Andrea Riseborough opens up about the Oscars controversy
Andrea Riseborough is finally breaking her silence on the controversy surrounding her 2023 Oscar nomination. Many were shocked to learn that the actress had received a Best Actress in a Leading Role nomination for her role on indie drama To Leslie, which was announced on January 24 sparked a backlash as the nominees came to light when it was discovered that a network of Hollywood stars had been working to promote Riseborough’s film.
Some even accused Riseborough of using her network to bar other stars — notably “The Woman King” leading lady Viola Davis and “Till” star Danielle Deadwyler — from their chance at an Oscar. “I don’t know what I know. I think once I have time to process it all, maybe I’ll understand it a little better,” Riseborough told The Hollywood Reporter in a Feb. 15 feature.
She added that the whole process has been “confusing” for her, but noted that “it’s wonderful that the film is being seen.” “I assume it’s a really bright beam of light,” she added. “If either of us gets involved in anything, we want that piece of work to be absorbed in some way. You can’t control how people absorb it.”
According to The Hollywood Reporter, Riseborough said she’s “still coming to terms with what the nomination means to me and to others,” but she understands the roots of the controversy surrounding it. “Not only does it make sense for this conversation to be sparked, it’s necessary,” she noted. “The film industry is terribly unequal in terms of opportunity. I’m careful not to speak for other people’s experiences because they’re better at speaking, and I want to listen.” She added, “I’m grateful for the conversation because it needs to be had. It made a deep impression on me.”
Riseborough’s Oscar nomination for To Leslie, in which she starred as an alcoholic mother, came as a complete surprise to many, considering the film reportedly grossed just $27,000. According to the Los Angeles Times, Riseborough’s nomination was the result of a last-minute grassroots campaign spurred by To Leslie director Michael Morris and his wife, actress Mary McCormack – who appear to have a number of stars with ties to the Academy contacted to rally support for Riseborough. Celebrities including Kate Winslet, Jennifer Aniston, Charlize Theron, Gwyneth Paltrow, Amy Adams and Courteney Cox moderated or subsequently attended all screenings of the film, and many of them also posted rave reviews of To Leslie on social media.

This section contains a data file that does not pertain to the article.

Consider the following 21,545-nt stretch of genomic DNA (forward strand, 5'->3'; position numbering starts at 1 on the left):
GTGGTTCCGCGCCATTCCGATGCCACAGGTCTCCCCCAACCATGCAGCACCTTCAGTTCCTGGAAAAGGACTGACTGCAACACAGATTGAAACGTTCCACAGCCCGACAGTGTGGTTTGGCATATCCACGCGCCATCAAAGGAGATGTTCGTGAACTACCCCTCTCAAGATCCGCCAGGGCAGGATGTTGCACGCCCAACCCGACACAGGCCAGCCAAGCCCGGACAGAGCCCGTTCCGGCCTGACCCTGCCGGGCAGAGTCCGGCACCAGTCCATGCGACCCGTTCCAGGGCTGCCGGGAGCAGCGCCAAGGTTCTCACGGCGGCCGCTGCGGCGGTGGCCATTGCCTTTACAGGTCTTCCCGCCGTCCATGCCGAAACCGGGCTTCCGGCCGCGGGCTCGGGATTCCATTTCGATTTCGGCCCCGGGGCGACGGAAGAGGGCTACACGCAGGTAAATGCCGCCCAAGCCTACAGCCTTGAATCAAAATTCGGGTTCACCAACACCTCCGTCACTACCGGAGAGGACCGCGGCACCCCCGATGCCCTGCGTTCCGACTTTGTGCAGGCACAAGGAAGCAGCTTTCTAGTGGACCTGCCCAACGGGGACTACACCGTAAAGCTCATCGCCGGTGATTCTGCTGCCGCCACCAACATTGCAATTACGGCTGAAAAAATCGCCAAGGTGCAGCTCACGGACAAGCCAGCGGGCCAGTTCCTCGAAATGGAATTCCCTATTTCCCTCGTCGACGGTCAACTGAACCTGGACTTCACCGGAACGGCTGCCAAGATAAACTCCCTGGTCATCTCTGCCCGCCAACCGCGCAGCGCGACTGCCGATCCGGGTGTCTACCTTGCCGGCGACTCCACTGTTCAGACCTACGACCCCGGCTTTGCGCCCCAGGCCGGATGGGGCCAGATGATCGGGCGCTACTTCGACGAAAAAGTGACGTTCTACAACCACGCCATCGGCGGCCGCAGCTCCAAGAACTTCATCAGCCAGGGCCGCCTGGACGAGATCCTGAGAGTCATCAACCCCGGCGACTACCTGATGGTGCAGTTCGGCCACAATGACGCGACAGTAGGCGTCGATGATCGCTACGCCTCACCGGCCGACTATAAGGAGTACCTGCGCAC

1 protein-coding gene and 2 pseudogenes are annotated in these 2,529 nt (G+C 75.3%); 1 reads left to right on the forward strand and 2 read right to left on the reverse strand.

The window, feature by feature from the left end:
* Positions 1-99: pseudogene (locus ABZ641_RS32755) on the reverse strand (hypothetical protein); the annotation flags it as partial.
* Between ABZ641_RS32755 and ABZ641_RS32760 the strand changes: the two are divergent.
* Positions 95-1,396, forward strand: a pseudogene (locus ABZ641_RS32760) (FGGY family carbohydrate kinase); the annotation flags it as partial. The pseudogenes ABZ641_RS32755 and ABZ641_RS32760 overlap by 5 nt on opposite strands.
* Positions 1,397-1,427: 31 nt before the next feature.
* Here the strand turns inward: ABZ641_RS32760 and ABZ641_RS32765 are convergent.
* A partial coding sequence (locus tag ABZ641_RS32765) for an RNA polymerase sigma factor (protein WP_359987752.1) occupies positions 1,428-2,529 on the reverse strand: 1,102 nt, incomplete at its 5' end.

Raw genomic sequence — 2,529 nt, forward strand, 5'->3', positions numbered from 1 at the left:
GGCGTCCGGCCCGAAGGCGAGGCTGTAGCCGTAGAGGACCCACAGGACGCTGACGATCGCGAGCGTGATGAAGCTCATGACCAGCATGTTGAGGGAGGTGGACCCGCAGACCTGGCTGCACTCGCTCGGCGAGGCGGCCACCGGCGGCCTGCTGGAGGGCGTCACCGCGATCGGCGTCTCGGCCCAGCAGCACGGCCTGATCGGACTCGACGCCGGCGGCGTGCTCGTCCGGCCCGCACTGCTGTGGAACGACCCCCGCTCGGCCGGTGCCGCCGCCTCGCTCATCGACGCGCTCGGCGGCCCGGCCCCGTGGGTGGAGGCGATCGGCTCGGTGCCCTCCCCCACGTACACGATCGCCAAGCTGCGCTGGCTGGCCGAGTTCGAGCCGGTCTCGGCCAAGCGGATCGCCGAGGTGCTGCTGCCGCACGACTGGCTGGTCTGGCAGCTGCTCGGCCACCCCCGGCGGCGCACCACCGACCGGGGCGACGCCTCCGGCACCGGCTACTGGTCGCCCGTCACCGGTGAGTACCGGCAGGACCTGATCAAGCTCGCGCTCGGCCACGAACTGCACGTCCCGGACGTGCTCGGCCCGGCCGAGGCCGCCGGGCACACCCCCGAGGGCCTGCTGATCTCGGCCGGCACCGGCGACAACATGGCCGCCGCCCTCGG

After Riseborough received her nomination, negative chatter followed almost immediately. Many accused her and the panel of Hollywood A-listers who endorsed her performance of excluding black women from the list of best actress nominees. “Andrea Riseborough’s Oscar nomination proves that misogyny is still thriving in Hollywood,” wrote Glamor UK. As a result of the controversy, the Academy of Motion Picture Arts and Sciences announced on January 27 that it would conduct a formal review of Riseborough’s campaign tactics.
“It is the Academy’s goal to ensure that the awards competition is conducted in a fair and ethical manner, and we are committed to ensuring an inclusive awards process,” the Academy said in a statement, per Variety. “We are conducting a review of campaign procedures surrounding this year’s nominees to ensure no policy violations have occurred and to inform us if policy changes may be required in a new era of social media and digital communications.” Riseborough and Academy officials did not immediately respond to POPSUGAR’s requests for comment.
In response to the review, some stars, including Christina Ricci, jumped to Riseborough’s defence. “Seems hilarious that the ‘surprise nomination’ (meaning tons of money went unexpended to position this actress) of a legitimately brilliant performance should face scrutiny,” the Yellowjackets star wrote in a Varietys comment Instagram post about the review. “So it’s only the films and actors who can afford the campaigns that deserve credit? Feels elitist and exclusive to me and frankly very backward.”
A few days later, the academy announced that it had decided to keep Riseborough’s nomination, although some of the tactics employed by her team would be further investigated. “The Academy has determined that the activity in question does not reach the level that the film’s nomination should be revoked,” Bill Kramer, the Academy’s CEO, wrote in a statement from the Los Angeles Times. “However, we have uncovered social media and outreach campaign tactics that have raised concerns. These tactics are discussed directly with those responsible.”
The 95th Academy Awards will air March 12 on ABC.